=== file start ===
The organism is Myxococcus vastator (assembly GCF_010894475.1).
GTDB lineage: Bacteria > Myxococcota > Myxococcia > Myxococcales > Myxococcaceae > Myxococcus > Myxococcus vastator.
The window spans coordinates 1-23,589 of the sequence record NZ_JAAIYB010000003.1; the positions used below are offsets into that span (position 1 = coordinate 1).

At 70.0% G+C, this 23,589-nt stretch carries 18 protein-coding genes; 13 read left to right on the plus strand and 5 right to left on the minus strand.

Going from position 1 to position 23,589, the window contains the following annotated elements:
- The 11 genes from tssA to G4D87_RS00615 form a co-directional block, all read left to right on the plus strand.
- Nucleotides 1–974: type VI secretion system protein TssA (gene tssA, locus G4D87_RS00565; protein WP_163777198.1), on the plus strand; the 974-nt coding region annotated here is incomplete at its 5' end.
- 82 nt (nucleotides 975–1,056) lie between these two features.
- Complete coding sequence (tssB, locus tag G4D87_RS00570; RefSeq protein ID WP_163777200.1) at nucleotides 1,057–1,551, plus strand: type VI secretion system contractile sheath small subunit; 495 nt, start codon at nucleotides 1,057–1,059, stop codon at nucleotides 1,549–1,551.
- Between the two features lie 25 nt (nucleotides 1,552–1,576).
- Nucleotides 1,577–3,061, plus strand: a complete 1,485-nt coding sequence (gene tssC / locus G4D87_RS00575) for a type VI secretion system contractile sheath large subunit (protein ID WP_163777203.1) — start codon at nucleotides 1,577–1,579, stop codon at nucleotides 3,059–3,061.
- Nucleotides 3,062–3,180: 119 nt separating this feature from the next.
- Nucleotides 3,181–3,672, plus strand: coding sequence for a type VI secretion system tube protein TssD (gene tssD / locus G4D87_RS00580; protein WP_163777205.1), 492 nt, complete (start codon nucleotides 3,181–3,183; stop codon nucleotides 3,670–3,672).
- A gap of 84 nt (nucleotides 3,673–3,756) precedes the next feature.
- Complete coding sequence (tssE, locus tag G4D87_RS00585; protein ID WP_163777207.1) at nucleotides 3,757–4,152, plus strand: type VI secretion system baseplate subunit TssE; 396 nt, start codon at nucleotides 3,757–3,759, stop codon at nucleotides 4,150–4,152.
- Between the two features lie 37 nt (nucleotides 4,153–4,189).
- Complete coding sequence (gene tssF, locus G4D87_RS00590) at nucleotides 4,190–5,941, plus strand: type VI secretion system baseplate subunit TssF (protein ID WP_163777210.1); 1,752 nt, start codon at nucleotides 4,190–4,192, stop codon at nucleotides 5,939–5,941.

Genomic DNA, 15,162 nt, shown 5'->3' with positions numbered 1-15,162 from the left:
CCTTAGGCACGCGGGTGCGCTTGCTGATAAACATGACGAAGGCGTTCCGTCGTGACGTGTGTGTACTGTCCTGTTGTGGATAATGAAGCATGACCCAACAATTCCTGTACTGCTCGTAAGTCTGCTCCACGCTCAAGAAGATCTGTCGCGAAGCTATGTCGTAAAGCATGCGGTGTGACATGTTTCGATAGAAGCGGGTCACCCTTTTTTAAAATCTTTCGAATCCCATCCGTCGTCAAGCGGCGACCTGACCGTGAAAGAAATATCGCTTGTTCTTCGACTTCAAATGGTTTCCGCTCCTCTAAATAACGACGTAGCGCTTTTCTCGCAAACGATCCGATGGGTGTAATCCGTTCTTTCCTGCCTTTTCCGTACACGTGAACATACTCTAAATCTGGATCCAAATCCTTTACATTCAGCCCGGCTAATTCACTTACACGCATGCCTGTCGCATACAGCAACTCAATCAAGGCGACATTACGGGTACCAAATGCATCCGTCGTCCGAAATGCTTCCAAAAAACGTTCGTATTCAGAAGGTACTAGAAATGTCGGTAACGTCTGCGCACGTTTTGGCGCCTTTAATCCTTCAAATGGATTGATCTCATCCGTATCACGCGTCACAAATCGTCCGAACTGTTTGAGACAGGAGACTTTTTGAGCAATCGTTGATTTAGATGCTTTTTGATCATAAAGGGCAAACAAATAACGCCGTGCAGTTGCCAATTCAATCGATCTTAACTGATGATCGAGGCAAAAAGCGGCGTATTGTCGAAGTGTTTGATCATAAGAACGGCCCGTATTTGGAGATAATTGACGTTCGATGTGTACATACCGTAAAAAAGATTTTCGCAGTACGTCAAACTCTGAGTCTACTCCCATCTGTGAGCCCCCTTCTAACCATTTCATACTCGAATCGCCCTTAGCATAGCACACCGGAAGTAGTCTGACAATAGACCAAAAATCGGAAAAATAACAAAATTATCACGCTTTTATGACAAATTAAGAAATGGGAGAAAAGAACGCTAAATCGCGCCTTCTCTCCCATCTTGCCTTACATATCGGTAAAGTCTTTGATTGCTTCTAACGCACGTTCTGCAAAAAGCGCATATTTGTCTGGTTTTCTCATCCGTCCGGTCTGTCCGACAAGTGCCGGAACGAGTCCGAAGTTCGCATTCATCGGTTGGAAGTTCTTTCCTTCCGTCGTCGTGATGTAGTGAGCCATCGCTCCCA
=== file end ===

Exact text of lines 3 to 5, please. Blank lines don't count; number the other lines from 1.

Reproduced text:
The window spans coordinates 1-23,589 of the sequence record NZ_JAAIYB010000003.1; the positions used below are offsets into that span (position 1 = coordinate 1).

At 70.0% G+C, this 23,589-nt stretch carries 18 protein-coding genes; 13 read left to right on the plus strand and 5 right to left on the minus strand.

Going from position 1 to position 23,589, the window contains the following annotated elements: